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Julia Johnston is a quadruple threat

29-09-22 Lakehead-Georgian 0 comment

Julia Johnston with her arms around her labrador retriever down at the waterfrontSinger, actor, dancer…destroyer of invasive weeds?

Julia Johnston is not a typical university student, but that’s what makes her such a dynamic member of the Lakehead Orillia campus.

“My entire family sang in church and community choirs,” she says. “My dad – who we lost to cancer in 2014 – and my mom taught us that music and the arts are powerful things.”

Julia took their lessons to heart. She attended the Randolph College for the Performing Arts, a Toronto Theatre School, and then founded two performing arts schools of her own.

“For the past 12 years, I’ve been offering vocal and drama training to all ages, including adults,” she says. “It’s my joy and my passion.”

Lately, though, Julia hasn’t been content with being a triple threat in the theatre world.

In 2019, she took an environmental management course at the University of Toronto. The experience prompted her to enrol in the Lakehead-Georgian Partnership’s environmental sustainability degree-diploma program.

“I love that I’m learning, and I love what I’m learning,” Julia says of her studies.

It may seem like a big leap from the performing arts to the sciences, but according to Julia, “I’ve been a tree hugger and avid environmentalist all my life.”

“I just had to get up my courage,” she adds. “I’m a mature student and I hadn’t been to school in 15 years.”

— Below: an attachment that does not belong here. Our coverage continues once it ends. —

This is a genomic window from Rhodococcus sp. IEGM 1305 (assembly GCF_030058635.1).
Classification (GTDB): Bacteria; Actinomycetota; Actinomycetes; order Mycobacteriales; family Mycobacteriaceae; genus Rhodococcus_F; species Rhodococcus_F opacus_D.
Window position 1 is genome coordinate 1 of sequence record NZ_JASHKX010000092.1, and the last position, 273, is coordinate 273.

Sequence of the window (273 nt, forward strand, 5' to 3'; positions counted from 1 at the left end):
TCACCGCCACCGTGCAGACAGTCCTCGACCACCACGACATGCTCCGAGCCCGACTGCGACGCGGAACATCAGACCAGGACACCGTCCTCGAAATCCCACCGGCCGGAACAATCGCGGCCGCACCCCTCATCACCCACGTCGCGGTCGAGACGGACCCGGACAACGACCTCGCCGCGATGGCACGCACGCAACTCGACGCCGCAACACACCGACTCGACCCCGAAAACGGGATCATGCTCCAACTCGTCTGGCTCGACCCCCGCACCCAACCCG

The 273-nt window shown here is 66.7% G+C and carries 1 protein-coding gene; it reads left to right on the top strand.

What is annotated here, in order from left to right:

In the summer of 2021, at the end of her first year, Julia saw an opportunity to apply her newly acquired fieldwork techniques after spotting a group of invasive plants called Phragmites australis in Orillia’s Tudhope Park.

Phragmites australis, also called European common weed, is one of the biggest threats to North American wetlands and waterways.

It arrived in Canada from Eurasia in the 1930s – probably from ballast water in ships travelling down the St Lawrence seaway. Now, this weed is spreading rapidly and endangering plants and wildlife.

Phragmites australis, which grows to nearly 20 feet tall, wreaks havoc by suffocating the ground so that other vegetation can’t grow and by sucking up water and creating islands in fragile wetland areas. Besides making it inhospitable for other plants, this weed also drives away native insects, birds, and reptiles.

“Phragmites australis doesn’t play friendly,” Julia says.

She knew that she had to take action and slow its spread in Simcoe County.

Removing the weed from Tudhope Park, however, was a more complicated endeavour than she anticipated. She had to secure permission from the city, find volunteers, and pay for proper equipment to remove the plants.

Undeterred, Julia launched a successful GoFundMe campaign that raised money to support the weed removal efforts, including purchasing necessary supplies like safety boots.

When Julia and her volunteers finished weeding Tudhope Park, they moved their activities to city property used to store road sand and cleared a 500-600 metre section of Phragmites australis that had popped up.

All of this hands-on work is great preparation for what Julia wants to do when she graduates.

“I have a deep desire to work for the Nature Conservancy of Canada, specifically in invasive species ecology with a focus on education, because I have a special connection with kids.”

Originally published by the Lakehead University Alumni Association in March 2022.